Problem with CDM 9/44 (Restek Concret 1) - diyAudio
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Old 10th June 2013, 09:17 PM   #1
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Default Problem with CDM 9/44 (Restek Concret 1)

Hi all,

I just fired up my old Restek Concret 1 which uses a Phillips CDM 9/44 the other day (after some 2 years) to find that the motor turning the cd is not turning. It feels very stiff but I can turn with some force.

The arm holding the laser head sweeps across when the play button is pressed and a red light flashes a few times before the display reads ERROR.

Is it likely that the motor has seized up due to lack of lubrication? If so, is it possible to lubricate it in some way?

Any guidance would be much appreciated.

Shamsur
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Old 10th June 2013, 09:23 PM   #2
poynton is offline poynton  United Kingdom
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Check the gap between the 'frame' and the 'turntable'.

I have often found that it can be zero!!

If it is, insert a thin penknife blade between and gently prise until the gap is about 0.5mm.


Should work fins after that.



Andy

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Old 10th June 2013, 10:36 PM   #3
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Hi Andy,

Just tried that, still no luck!

There already appears to be some gap between the spindle and the chassis because when I turn the spindle, it does not scrape on the chassis.

Anything else I can try?

Shamsur
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Old 11th June 2013, 07:38 AM   #4
poynton is offline poynton  United Kingdom
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Oh well. The one I posted yesterday works perfectly so you should be able to get the CD player going soon.


Andy

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Old 11th June 2013, 07:54 AM   #5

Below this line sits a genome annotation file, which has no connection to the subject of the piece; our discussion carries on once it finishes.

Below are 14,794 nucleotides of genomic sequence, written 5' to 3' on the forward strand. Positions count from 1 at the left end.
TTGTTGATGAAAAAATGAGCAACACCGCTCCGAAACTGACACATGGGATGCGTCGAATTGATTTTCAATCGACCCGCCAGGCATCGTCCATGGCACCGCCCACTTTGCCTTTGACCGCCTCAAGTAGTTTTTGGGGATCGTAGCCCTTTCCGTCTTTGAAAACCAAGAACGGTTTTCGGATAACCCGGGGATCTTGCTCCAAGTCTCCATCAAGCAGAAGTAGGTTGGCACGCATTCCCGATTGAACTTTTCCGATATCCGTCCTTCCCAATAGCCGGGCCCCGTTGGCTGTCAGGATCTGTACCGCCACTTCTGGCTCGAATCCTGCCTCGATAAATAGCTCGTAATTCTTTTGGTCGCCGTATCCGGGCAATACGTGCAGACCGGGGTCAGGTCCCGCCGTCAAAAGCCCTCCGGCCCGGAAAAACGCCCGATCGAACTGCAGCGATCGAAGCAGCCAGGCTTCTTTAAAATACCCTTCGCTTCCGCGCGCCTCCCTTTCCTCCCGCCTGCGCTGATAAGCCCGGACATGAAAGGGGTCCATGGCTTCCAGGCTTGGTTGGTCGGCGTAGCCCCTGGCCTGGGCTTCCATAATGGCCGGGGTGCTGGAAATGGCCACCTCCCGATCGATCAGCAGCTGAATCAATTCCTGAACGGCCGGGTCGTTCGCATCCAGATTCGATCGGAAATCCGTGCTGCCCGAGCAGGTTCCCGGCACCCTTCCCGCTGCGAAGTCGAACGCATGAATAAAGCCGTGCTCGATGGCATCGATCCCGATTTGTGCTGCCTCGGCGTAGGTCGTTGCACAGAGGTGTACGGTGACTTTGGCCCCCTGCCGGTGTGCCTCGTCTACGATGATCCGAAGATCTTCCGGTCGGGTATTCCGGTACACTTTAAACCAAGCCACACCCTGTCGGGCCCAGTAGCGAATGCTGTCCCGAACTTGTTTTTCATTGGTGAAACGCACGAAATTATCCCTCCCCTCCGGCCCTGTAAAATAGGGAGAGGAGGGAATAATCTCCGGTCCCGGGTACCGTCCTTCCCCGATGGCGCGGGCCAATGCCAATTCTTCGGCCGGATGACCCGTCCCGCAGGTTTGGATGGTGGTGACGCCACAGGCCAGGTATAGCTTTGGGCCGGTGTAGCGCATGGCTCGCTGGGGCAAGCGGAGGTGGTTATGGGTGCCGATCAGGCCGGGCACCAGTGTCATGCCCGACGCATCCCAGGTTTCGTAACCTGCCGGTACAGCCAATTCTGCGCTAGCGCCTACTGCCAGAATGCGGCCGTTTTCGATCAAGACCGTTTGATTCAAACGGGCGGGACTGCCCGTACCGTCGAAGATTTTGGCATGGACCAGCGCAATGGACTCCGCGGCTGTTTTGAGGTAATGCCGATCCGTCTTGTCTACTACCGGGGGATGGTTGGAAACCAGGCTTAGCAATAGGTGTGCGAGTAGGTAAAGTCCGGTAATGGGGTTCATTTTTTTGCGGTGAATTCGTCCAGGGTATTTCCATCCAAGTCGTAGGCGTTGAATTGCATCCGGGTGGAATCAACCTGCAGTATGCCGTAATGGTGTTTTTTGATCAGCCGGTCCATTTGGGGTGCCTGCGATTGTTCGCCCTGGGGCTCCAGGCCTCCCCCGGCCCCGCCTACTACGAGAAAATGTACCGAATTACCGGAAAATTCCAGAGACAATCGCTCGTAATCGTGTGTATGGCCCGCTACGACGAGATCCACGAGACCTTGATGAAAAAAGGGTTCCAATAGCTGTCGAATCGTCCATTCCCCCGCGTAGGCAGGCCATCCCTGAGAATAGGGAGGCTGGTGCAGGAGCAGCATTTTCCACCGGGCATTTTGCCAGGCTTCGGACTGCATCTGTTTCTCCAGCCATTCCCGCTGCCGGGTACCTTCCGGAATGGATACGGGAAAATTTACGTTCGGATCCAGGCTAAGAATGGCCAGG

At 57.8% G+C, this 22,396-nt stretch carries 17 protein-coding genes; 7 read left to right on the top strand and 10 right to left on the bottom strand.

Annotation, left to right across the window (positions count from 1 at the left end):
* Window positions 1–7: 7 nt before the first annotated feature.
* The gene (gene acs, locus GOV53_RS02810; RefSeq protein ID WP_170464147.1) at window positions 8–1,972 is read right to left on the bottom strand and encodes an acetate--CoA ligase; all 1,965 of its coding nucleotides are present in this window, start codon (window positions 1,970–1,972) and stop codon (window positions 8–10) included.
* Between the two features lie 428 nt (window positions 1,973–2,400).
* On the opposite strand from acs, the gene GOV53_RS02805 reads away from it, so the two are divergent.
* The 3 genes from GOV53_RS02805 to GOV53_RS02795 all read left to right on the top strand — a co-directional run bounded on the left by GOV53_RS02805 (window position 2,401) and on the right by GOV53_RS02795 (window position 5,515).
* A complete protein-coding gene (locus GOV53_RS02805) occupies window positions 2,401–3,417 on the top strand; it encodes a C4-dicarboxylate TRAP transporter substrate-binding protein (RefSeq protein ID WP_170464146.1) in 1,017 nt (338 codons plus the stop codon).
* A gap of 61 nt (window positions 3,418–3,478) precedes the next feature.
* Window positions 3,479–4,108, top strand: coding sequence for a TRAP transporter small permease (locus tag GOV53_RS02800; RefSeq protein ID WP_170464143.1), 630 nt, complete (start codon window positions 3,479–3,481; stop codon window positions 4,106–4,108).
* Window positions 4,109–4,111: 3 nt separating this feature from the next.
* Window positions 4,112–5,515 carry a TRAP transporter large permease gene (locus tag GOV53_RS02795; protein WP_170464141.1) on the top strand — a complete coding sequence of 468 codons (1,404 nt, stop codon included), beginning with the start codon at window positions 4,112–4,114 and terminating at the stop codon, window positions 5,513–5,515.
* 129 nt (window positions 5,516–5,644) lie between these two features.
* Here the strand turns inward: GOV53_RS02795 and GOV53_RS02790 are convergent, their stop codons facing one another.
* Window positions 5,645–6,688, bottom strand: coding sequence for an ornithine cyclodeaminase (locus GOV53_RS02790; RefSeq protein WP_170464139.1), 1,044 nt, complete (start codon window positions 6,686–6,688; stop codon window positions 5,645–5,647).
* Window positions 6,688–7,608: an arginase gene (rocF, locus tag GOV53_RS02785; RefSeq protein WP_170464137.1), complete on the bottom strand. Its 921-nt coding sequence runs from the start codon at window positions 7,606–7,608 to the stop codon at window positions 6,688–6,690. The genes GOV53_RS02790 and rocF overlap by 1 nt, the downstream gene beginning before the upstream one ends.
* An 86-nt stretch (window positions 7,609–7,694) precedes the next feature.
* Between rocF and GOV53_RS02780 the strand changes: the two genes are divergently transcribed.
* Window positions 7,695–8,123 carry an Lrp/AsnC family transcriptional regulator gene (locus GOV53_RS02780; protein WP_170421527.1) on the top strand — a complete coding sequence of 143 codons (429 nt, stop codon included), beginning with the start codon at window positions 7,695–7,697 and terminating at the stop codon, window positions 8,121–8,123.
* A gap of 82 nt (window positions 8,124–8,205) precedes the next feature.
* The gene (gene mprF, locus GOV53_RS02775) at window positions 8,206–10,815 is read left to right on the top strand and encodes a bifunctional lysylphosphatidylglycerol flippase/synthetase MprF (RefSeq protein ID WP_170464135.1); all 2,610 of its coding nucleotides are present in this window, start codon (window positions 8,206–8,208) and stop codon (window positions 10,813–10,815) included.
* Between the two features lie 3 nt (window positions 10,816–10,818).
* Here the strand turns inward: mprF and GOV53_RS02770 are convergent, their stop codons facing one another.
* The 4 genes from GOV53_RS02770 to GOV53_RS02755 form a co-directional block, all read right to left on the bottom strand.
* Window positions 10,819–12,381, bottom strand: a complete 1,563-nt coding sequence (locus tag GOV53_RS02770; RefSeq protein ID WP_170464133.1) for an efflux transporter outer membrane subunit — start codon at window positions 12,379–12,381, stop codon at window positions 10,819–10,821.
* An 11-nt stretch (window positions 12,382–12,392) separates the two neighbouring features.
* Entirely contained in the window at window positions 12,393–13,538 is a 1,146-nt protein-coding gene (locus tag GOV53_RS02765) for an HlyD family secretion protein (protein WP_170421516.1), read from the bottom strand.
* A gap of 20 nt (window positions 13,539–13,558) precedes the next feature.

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Oh its you Andy!

Super look forward to it.

shamsur
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Old 11th June 2013, 12:37 PM   #6
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Try lubrication before replacement. PTFE-loaded sprays are commonly available and work very well on small electric motor bearings. They typically don't say what kind of oil they contain, so may not be good for some plastics like polystyrene or PVC. Shake the can for ages before you use it.

With the player the right way up, squirt just enough through the gap under the platter so a drop or two runs down the spindle. Turn by hand to work it through the bearings at the top end...the bottom has a nylon bush so won't need any lubricant.

Pack around with tissues to stop the spray going anywhere else, and wipe away any excess.

Also works very well for computer fans, BTW, and lots of other things that don't mind being contaminated forever with PTFE.
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Old 11th June 2013, 08:19 PM   #7
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Quote:
Originally Posted by PlasticIsGood View Post
Try lubrication before replacement. PTFE-loaded sprays are commonly available and work very well on small electric motor bearings. They typically don't say what kind of oil they contain, so may not be good for some plastics like polystyrene or PVC. Shake the can for ages before you use it.

With the player the right way up, squirt just enough through the gap under the platter so a drop or two runs down the spindle. Turn by hand to work it through the bearings at the top end...the bottom has a nylon bush so won't need any lubricant.

Pack around with tissues to stop the spray going anywhere else, and wipe away any excess.

Also works very well for computer fans, BTW, and lots of other things that don't mind being contaminated forever with PTFE.
Thanks for that tip.

Do you mean something like this?
Comma PTF500M 500ml PTFE Spray Aerosol: Amazon.co.uk: Car & Motorbike

Is there something else you would recommend

Best regards
Shamsur
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Old 11th June 2013, 09:24 PM   #8
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I guess they're all very similar. Mine's "3 in 1".
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